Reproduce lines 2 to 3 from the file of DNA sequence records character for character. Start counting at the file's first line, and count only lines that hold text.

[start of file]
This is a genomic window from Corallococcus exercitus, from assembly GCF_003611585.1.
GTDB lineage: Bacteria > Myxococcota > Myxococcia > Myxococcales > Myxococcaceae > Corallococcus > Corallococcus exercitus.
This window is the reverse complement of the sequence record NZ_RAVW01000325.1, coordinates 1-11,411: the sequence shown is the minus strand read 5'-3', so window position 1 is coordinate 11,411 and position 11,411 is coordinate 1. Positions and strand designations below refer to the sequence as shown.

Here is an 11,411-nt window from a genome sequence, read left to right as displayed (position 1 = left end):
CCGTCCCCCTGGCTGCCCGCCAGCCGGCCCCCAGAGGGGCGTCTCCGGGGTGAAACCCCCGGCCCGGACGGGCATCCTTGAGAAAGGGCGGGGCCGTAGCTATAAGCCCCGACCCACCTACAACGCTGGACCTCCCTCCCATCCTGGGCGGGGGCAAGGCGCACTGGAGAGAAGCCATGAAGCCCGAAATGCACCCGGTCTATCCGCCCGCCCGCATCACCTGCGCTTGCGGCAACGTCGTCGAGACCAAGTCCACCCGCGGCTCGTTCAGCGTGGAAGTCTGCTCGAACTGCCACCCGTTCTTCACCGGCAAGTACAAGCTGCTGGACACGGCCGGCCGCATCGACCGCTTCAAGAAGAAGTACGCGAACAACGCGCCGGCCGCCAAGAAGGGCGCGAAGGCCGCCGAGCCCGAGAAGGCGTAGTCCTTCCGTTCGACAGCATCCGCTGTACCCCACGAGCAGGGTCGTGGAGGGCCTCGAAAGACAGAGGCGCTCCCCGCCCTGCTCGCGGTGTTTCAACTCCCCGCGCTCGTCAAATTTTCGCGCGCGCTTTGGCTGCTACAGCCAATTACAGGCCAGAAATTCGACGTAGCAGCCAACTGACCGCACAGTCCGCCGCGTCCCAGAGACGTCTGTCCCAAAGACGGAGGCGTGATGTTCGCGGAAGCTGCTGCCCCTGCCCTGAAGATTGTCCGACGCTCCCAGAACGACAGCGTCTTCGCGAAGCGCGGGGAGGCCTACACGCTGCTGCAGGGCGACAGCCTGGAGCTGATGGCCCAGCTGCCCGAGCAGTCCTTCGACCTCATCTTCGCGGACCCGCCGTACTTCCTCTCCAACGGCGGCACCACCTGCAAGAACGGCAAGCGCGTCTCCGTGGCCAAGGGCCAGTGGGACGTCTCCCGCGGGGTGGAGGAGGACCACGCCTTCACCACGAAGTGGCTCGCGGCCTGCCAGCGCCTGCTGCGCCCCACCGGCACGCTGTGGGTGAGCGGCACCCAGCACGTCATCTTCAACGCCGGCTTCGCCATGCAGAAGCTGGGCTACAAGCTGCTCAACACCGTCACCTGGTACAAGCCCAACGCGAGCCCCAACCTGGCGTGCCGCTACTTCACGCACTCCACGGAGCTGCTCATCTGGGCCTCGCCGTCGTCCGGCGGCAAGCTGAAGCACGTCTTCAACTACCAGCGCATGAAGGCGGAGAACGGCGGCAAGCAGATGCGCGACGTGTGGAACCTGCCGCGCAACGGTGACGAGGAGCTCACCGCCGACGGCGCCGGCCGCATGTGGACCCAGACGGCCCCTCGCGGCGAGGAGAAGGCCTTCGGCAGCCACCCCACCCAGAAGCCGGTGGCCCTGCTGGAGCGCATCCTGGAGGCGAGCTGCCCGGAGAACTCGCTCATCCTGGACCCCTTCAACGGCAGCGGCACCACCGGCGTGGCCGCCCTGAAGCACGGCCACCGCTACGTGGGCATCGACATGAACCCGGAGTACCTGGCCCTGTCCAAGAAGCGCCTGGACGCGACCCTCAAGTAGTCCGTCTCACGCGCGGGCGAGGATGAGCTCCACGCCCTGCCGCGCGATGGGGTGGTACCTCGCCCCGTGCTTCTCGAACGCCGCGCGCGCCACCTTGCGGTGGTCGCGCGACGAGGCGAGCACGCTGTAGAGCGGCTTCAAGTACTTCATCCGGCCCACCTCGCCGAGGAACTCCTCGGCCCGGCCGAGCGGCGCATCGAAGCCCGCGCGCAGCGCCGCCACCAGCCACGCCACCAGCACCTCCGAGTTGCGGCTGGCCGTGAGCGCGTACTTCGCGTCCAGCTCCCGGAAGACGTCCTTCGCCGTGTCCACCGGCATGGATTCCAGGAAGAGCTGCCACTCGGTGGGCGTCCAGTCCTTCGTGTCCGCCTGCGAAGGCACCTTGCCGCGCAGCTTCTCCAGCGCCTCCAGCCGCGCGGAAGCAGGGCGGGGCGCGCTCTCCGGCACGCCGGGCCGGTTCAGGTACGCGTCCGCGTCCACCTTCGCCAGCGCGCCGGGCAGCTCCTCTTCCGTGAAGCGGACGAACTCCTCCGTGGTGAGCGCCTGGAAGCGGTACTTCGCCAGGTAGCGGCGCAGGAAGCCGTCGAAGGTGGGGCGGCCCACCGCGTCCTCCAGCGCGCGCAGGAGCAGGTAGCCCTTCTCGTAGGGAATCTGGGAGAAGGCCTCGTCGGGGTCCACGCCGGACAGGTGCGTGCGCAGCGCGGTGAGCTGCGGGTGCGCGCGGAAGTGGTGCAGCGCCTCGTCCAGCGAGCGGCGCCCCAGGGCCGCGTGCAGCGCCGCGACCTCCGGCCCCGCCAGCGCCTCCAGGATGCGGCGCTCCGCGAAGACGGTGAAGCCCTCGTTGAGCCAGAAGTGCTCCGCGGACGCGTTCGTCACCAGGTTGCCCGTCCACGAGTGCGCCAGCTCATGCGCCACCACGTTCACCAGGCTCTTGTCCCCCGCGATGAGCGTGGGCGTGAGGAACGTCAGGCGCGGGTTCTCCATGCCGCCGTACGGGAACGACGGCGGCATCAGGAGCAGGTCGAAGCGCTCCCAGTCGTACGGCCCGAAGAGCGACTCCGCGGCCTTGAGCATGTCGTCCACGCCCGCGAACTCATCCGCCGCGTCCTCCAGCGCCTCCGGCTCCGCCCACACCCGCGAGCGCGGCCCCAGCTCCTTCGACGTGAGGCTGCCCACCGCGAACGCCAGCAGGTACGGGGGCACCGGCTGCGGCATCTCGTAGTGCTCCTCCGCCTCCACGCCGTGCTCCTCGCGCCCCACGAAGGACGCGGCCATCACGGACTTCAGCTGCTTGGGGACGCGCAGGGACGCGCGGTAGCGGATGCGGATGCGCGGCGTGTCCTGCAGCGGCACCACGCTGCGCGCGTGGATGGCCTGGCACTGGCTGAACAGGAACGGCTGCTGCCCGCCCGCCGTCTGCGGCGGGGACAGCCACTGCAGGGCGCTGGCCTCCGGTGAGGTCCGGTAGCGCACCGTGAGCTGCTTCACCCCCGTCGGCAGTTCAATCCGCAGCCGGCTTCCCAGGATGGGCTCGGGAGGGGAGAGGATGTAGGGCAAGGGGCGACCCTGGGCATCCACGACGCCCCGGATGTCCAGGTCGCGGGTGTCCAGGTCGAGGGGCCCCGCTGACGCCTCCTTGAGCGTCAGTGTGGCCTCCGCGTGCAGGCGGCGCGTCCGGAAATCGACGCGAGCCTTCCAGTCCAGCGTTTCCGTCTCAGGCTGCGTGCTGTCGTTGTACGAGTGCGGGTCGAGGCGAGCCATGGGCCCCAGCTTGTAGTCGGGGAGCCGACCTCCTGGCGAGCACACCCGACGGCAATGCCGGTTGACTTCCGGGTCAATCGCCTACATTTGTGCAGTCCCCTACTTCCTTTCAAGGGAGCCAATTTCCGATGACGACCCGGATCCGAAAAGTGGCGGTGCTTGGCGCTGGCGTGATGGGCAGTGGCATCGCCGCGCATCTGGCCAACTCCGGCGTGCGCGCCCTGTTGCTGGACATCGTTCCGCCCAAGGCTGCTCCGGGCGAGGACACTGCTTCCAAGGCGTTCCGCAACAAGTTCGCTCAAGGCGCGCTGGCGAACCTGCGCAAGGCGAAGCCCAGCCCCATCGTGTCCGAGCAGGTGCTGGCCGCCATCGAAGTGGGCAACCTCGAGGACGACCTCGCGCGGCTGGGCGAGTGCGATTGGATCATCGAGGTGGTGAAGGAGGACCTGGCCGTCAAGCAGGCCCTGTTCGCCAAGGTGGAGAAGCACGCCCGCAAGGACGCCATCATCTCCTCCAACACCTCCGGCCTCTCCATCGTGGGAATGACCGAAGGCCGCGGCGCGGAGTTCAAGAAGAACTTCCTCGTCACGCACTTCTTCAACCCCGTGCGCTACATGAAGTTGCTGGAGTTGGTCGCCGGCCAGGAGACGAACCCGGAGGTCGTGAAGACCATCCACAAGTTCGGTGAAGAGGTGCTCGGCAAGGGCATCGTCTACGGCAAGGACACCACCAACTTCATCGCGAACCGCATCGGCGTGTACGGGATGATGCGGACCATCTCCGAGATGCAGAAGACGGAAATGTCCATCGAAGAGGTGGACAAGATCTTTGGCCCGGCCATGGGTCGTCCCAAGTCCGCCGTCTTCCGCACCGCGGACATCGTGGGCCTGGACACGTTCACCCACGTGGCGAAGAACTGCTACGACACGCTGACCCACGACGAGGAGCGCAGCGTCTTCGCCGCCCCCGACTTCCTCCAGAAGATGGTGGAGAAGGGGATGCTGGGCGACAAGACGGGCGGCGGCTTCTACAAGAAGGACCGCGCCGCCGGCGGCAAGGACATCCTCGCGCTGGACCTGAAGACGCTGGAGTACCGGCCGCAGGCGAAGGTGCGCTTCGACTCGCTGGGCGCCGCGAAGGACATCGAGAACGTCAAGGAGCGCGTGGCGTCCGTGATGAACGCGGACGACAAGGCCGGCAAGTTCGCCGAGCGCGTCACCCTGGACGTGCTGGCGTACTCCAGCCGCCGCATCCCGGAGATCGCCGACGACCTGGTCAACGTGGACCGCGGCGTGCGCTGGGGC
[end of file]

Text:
GTDB lineage: Bacteria > Myxococcota > Myxococcia > Myxococcales > Myxococcaceae > Corallococcus > Corallococcus exercitus.
This window is the reverse complement of the sequence record NZ_RAVW01000325.1, coordinates 1-11,411: the sequence shown is the minus strand read 5'-3', so window position 1 is coordinate 11,411 and position 11,411 is coordinate 1. Positions and strand designations below refer to the sequence as shown.